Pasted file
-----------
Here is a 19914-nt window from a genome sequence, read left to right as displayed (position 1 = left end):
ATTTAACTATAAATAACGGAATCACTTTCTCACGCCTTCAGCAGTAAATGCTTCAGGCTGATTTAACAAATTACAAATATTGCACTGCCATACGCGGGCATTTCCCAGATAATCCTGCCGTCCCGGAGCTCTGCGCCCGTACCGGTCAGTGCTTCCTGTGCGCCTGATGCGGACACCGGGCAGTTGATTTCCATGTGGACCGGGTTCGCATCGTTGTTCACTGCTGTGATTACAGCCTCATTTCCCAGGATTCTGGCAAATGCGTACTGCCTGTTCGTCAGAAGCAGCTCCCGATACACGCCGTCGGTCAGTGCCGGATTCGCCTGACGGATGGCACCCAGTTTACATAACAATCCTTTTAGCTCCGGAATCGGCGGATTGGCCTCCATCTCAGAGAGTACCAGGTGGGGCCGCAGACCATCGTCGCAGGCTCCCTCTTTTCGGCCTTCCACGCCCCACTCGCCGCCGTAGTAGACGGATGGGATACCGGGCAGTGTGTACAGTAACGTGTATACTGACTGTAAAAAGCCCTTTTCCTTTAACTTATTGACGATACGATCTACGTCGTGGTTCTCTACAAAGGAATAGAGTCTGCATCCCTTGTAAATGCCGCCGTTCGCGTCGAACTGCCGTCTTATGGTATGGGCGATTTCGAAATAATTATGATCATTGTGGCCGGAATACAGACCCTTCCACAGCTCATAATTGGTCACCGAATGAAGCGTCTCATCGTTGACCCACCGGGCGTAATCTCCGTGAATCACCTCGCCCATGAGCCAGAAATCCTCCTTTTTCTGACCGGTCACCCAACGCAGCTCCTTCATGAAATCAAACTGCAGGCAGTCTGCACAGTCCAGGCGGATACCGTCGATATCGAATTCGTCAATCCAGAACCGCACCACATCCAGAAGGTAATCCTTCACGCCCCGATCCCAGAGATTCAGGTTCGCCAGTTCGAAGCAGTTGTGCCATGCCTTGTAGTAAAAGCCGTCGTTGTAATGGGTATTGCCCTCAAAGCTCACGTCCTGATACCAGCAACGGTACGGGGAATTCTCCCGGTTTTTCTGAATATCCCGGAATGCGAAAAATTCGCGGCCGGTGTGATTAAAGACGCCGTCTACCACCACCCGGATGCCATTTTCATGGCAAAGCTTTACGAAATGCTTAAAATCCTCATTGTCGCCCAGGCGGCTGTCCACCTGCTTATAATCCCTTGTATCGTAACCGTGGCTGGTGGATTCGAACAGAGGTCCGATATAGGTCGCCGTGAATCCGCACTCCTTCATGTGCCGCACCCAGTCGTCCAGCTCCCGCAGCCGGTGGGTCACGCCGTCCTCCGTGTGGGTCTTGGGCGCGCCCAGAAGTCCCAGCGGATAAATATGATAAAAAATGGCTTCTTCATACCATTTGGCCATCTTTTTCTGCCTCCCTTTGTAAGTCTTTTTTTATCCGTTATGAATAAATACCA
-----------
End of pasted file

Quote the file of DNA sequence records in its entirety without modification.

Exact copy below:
Here is a 19914-nt window from a genome sequence, read left to right as displayed (position 1 = left end):
ATTTAACTATAAATAACGGAATCACTTTCTCACGCCTTCAGCAGTAAATGCTTCAGGCTGATTTAACAAATTACAAATATTGCACTGCCATACGCGGGCATTTCCCAGATAATCCTGCCGTCCCGGAGCTCTGCGCCCGTACCGGTCAGTGCTTCCTGTGCGCCTGATGCGGACACCGGGCAGTTGATTTCCATGTGGACCGGGTTCGCATCGTTGTTCACTGCTGTGATTACAGCCTCATTTCCCAGGATTCTGGCAAATGCGTACTGCCTGTTCGTCAGAAGCAGCTCCCGATACACGCCGTCGGTCAGTGCCGGATTCGCCTGACGGATGGCACCCAGTTTACATAACAATCCTTTTAGCTCCGGAATCGGCGGATTGGCCTCCATCTCAGAGAGTACCAGGTGGGGCCGCAGACCATCGTCGCAGGCTCCCTCTTTTCGGCCTTCCACGCCCCACTCGCCGCCGTAGTAGACGGATGGGATACCGGGCAGTGTGTACAGTAACGTGTATACTGACTGTAAAAAGCCCTTTTCCTTTAACTTATTGACGATACGATCTACGTCGTGGTTCTCTACAAAGGAATAGAGTCTGCATCCCTTGTAAATGCCGCCGTTCGCGTCGAACTGCCGTCTTATGGTATGGGCGATTTCGAAATAATTATGATCATTGTGGCCGGAATACAGACCCTTCCACAGCTCATAATTGGTCACCGAATGAAGCGTCTCATCGTTGACCCACCGGGCGTAATCTCCGTGAATCACCTCGCCCATGAGCCAGAAATCCTCCTTTTTCTGACCGGTCACCCAACGCAGCTCCTTCATGAAATCAAACTGCAGGCAGTCTGCACAGTCCAGGCGGATACCGTCGATATCGAATTCGTCAATCCAGAACCGCACCACATCCAGAAGGTAATCCTTCACGCCCCGATCCCAGAGATTCAGGTTCGCCAGTTCGAAGCAGTTGTGCCATGCCTTGTAGTAAAAGCCGTCGTTGTAATGGGTATTGCCCTCAAAGCTCACGTCCTGATACCAGCAACGGTACGGGGAATTCTCCCGGTTTTTCTGAATATCCCGGAATGCGAAAAATTCGCGGCCGGTGTGATTAAAGACGCCGTCTACCACCACCCGGATGCCATTTTCATGGCAAAGCTTTACGAAATGCTTAAAATCCTCATTGTCGCCCAGGCGGCTGTCCACCTGCTTATAATCCCTTGTATCGTAACCGTGGCTGGTGGATTCGAACAGAGGTCCGATATAGGTCGCCGTGAATCCGCACTCCTTCATGTGCCGCACCCAGTCGTCCAGCTCCCGCAGCCGGTGGGTCACGCCGTCCTCCGTGTGGGTCTTGGGCGCGCCCAGAAGTCCCAGCGGATAAATATGATAAAAAATGGCTTCTTCATACCATTTGGCCATCTTTTTCTGCCTCCCTTTGTAAGTCTTTTTTTATCCGTTATGAATAAATACCA